Science has rewired that connection, but the price tag for this new power tool is hidden. Men joke about being sex machines; the reality may not be so funny. When the penis becomes a mere engineering problem, the psychic vault of attitudes and anxieties that make up the "masculine mystique" is at risk of losing something important: its mystery, with consequences for eroticism, manhood and gender relations that the wood salesmen - and buyers of Pfizer stock - haven't pondered at all.

With urologists, roughly 99 percent of whom are men, now dominating the discourse on sexual functioning, an important group is rarely heard from - women. Sure, most women appreciate a firm, hard erection. But a firm, hard erection attached to an inept, insensitive lover is hardly the answer to anyone's problem. Not surprisingly, this is an issue you don't hear addressed at urological conventions.

Even so, nothing is likely to stop the Viagra juggernaut. American men have been reeducated to see aging and the loss of youthful vigor not as a natural process, but as a disease. Sure, life is hard, doctors tell us - it's supposed to be. And we have the drugs to keep it that way.

Let's see. I saw a Tiburon ad (that's a car from Hyundai) on television. "Tiburon," as you probably already know, means "shark," and this commercial had the car driving underwater - no, not along the bottom, I mean swimming in the water - with Jaws-like music playing. Fine print flashed on screen:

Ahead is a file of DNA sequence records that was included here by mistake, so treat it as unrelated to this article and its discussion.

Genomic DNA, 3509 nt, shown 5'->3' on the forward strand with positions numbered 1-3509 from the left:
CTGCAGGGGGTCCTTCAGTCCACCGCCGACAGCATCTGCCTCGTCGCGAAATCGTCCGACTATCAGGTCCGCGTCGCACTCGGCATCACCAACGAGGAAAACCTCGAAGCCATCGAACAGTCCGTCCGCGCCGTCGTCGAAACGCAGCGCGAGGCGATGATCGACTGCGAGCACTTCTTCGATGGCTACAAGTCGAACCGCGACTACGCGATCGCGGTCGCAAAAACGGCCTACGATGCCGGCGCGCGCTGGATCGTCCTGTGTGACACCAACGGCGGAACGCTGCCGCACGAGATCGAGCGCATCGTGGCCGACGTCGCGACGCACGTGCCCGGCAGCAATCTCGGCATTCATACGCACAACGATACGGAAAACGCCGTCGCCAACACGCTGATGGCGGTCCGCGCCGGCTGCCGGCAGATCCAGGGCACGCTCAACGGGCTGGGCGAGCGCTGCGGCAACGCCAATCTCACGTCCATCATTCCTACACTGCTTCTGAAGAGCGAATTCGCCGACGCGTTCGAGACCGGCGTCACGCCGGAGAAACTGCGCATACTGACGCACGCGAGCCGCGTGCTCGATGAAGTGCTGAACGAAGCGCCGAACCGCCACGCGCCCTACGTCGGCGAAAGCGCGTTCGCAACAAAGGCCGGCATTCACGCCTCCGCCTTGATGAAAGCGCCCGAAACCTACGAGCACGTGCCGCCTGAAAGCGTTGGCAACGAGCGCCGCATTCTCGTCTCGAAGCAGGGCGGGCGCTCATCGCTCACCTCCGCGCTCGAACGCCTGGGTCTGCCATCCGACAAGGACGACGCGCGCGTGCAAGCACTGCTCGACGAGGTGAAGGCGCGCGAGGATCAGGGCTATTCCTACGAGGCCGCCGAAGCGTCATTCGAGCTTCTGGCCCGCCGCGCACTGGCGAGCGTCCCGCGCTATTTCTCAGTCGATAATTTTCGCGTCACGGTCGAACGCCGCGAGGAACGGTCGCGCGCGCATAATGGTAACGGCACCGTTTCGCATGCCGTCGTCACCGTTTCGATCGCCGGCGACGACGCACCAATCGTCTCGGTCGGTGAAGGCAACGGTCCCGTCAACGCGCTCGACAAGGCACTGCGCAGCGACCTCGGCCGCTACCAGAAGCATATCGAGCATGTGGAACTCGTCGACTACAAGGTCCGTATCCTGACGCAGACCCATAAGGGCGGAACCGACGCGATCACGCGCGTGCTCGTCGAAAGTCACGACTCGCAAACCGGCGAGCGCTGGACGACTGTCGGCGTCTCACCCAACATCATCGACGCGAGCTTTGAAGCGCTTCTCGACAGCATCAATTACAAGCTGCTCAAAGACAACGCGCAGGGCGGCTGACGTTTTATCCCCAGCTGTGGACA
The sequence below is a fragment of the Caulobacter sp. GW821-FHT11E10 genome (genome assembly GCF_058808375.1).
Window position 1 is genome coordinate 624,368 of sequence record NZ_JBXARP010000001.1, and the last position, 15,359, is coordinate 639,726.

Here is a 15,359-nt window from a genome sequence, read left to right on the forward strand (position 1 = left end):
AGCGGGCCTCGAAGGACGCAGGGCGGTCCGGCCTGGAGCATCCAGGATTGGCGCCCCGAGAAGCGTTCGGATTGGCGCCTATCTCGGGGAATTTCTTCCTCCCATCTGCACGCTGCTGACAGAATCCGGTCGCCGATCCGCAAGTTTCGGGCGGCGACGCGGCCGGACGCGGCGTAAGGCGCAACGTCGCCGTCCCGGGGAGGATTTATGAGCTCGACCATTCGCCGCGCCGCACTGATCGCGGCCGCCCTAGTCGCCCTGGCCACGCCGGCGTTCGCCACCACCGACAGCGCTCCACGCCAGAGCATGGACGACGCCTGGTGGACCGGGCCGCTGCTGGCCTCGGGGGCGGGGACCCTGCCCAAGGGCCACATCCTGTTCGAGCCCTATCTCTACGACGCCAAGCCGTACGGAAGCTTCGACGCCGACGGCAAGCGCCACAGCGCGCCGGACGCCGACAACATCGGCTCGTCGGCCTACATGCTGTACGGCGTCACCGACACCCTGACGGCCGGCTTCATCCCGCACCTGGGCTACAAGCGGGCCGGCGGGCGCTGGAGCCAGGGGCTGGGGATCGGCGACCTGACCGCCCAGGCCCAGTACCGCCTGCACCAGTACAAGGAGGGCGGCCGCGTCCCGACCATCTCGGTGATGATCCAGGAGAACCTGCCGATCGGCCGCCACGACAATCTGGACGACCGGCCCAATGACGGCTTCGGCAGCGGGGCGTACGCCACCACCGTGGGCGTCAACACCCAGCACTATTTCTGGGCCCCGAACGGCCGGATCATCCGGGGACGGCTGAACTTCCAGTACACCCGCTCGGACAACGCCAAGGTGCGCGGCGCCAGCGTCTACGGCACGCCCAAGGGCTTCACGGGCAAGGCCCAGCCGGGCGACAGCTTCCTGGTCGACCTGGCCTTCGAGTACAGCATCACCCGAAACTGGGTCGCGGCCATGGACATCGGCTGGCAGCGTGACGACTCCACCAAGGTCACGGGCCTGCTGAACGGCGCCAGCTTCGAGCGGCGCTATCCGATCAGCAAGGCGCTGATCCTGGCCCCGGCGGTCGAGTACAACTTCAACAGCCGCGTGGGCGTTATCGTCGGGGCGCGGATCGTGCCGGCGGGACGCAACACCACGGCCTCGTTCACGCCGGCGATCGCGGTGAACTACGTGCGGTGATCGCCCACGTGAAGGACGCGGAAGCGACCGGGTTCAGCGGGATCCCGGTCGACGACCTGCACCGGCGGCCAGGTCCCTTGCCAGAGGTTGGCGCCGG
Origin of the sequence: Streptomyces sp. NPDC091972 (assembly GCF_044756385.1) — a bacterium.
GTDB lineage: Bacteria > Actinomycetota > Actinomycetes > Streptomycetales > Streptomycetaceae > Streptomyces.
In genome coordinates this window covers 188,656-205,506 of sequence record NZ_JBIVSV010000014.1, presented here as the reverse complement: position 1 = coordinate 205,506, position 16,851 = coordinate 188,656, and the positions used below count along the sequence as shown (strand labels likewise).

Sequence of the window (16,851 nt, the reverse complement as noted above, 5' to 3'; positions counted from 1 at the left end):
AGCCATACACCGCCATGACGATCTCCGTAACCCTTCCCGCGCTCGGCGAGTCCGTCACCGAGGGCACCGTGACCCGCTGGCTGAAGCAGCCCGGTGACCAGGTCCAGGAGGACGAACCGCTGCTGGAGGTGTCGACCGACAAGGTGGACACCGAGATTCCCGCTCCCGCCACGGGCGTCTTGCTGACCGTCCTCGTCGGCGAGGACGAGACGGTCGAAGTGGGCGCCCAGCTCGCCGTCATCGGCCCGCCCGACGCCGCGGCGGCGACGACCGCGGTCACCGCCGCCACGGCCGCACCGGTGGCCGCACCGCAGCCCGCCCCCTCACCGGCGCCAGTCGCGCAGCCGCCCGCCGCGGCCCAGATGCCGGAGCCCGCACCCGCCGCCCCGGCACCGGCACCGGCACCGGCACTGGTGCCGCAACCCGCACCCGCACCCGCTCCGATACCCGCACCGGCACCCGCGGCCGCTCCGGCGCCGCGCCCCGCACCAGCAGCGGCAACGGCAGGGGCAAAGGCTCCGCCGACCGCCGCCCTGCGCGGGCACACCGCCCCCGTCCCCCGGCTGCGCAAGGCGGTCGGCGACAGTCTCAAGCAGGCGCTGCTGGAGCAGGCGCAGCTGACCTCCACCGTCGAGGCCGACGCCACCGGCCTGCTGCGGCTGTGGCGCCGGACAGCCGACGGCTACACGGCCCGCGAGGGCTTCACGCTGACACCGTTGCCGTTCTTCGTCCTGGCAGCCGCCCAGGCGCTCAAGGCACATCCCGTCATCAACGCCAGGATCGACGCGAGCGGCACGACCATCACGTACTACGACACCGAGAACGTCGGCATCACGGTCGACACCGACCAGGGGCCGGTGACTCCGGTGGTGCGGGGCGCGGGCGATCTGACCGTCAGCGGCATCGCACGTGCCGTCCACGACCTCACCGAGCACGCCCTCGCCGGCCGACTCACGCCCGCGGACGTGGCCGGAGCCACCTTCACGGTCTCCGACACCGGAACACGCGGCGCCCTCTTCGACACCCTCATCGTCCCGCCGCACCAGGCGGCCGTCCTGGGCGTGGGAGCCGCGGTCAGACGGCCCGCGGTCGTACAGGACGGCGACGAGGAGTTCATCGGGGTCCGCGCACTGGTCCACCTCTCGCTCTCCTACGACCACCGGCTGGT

Simulation. Don't drive in the ocean.

Words to live by.

An actual company in the Boston area: Death Wish Piano Movers. I think it's the truth-in-advertising angle that gets me.

Stouffer's Pizza: Because the Internet doesn't have a snackbar. Is that really good advertising, or really bad? I can't decide.

From an ad for a grocery home-delivery service: "Home delivered groceries. Stamps you don't have to lick. It's a great time to be alive." I like that one mostly because I feel that the self-adhesive stamps are the single best idea the Postal Service has come up with since the use of coin-operated vending machines - hey, folks, why'd it take you so long, eh?

Dubious empowerment of women department:

Fortune magazine has been running a series of interesting subway billboards with the cutline "Younger and Wiser." My favorite in the series has a man and a woman in a convertible, top-down view, wind in their hair, et cetera. I don't remember the exact wording, but it goes something like this: "Many of our readers become wealthy and successful. Inevitably, some of them take trophy husbands."

Is a vile practice any less vile when the gender cliche is reversed? Probably not. Nonetheless, I find the ad funny.

Also funny, but for a different reason, are these signs for Chivas De Danu, a whiskey (presumably from the people who bottle Chivas Regal) which is apparently aimed at the younger drinker who doesn't yet have a taste for the brown stuff, like Dewar's has been doing, more-or-less wittily, for a few years.

These ads, though, are apparently aimed at ... well, gee, I don't know exactly who they're aimed at. They have a sinister-looking but beautiful woman's face over a weird-looking background pattern, a hand fading in above her holding the bottle (it glows green in the ad), and one of several dominatrix captions addressed at a competitor: